Using Input Samples in ChIP-seq Differential Analysis (csaw/edgeR)
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ATpoint ▴ 850
@atpoint-13662
Last seen 3 hours ago
Germany

The setup: ChIP-seq for histone marks in two closely-related cell lines which represent certain developmental stages.

The problem: We know from cytogenetics that one of the cell lines has genetic anomalies such as triplicated chromosome1 (trisomy) that will/would (probably) increase the counts originating from peaks at that chromosome by roughly 33%. Input samples (so total chromatin input) is available.

The question: What would be the current best practices using the csaw/edgeR framework to correct for systematic differences in input abundances such as this one caused by trisomy-1? The most straight-forward approach would be to test interactions such as (ChIP1 - Input 1) - (ChIP2 - Input2) but as the input library composition is strikingly different from the ChIP samples the underlying assumptions will probably be violated. So far I would normalize the data using the 10kb-bin strategy suggested in csaw to account for the compositional changes. In this thread (https://support.bioconductor.org/p/82099/) it was suggested to ignore problematic regions but as here we are talking about an entire chromosome this is not an option.

Your opinions are appreciated.

csaw chip-seq • 225 views
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Aaron Lun ★ 27k
@alun
Last seen 13 hours ago
The city by the bay

The simplest strategy is just to analyze the affected chromosome separately. As in, literally subset your SummarizedExperiment object so that it only contains windows in the affected chromosome, and perform the entire analysis on that SE object separate from the windows for the other chromosomes. (Up until you get p-values for each window, then you can stitch the data frames back together before you run combineTests.) This allows the normalization machinery to pick up on the systematic difference in coverage in the bins, thus accounting for the difference in chromosome copy number. Even for just one chromosome, you should still have loads of windows with reasonable abundances, so there's still plenty of features to use for empirical Bayes shrinkage.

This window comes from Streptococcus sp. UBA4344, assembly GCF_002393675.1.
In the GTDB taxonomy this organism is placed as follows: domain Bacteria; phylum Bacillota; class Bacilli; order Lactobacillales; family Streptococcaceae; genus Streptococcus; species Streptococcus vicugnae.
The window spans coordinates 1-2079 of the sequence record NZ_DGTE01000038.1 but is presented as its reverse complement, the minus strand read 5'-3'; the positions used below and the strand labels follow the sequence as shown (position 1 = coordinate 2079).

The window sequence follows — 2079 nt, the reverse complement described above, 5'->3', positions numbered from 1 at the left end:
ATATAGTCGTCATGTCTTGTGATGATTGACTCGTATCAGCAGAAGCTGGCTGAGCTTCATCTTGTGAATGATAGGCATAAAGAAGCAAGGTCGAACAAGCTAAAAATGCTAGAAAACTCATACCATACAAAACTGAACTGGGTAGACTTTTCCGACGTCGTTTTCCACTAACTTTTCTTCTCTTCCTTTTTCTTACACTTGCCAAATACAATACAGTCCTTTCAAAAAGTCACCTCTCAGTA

A more complex version of the above approach involves constructing an offset matrix. This basically involves normalizing the affected chromosome separately but then integrating the chromosome-specific size factors back into an analysis with all windows. I guess this is the more technically correct way of doing it, but it's a bit of a hassle, and it's not a particularly common use case that I've bothered to write special functions for it.

The most complicated approach would be to test an interaction. I'm not thrilled about this because the low input counts will probably cripple your detection power. Also, inputs are not particularly ChIP-like... which is the whole point if you're using them to peaks, but in this case, you're comparing the ChIP-input difference in condition to that in another condition. This assumes that the non-ChIP-ness of the input in one condition is the same as that in another condition, which seems like a stretch due to changes in chromatin state, etc.

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